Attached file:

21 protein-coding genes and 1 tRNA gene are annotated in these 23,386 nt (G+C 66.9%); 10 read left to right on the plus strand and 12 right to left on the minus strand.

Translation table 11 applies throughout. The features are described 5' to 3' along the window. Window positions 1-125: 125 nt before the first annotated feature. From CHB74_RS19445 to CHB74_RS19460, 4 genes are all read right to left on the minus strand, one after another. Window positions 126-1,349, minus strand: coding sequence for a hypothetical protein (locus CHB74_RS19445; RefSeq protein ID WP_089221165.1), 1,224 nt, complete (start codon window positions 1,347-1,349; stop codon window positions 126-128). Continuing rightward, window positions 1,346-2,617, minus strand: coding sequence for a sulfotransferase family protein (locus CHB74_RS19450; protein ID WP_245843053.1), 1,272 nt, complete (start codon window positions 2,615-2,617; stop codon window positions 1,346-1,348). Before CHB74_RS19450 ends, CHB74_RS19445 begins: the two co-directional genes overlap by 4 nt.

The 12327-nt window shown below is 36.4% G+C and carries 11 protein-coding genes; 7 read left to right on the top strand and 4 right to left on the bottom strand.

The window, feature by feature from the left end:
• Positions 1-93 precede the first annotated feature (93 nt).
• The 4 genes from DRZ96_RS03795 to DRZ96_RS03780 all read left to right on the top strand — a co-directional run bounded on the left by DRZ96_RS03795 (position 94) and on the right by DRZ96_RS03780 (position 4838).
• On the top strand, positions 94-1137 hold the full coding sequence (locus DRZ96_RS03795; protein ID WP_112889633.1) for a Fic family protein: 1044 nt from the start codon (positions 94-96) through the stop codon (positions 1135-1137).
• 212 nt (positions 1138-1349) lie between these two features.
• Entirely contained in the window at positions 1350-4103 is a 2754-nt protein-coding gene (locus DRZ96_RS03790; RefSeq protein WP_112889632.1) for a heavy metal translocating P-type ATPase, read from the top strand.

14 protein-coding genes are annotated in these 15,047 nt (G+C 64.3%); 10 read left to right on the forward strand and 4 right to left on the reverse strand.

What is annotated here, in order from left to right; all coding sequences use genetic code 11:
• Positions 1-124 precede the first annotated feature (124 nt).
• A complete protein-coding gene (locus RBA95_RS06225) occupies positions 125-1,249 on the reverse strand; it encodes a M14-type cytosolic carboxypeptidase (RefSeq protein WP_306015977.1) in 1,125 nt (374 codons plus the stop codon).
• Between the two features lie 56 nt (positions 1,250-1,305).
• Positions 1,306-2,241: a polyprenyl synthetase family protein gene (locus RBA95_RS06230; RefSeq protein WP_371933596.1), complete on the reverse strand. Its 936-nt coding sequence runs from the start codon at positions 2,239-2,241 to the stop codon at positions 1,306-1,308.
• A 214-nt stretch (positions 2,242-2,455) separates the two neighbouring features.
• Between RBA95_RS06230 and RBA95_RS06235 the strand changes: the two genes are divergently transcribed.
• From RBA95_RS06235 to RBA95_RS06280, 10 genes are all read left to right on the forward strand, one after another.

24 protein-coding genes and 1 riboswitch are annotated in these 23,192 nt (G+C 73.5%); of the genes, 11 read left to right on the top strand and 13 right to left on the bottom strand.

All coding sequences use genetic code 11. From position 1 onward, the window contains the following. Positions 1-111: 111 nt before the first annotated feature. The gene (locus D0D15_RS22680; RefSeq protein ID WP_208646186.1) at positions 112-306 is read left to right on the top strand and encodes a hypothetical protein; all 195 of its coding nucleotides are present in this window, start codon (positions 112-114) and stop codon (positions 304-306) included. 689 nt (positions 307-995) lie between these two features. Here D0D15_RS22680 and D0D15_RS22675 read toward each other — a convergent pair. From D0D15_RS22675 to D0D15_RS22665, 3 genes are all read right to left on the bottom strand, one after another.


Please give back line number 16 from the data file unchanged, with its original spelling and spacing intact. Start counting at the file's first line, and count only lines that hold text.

• A 214-nt stretch (positions 2,242-2,455) separates the two neighbouring features.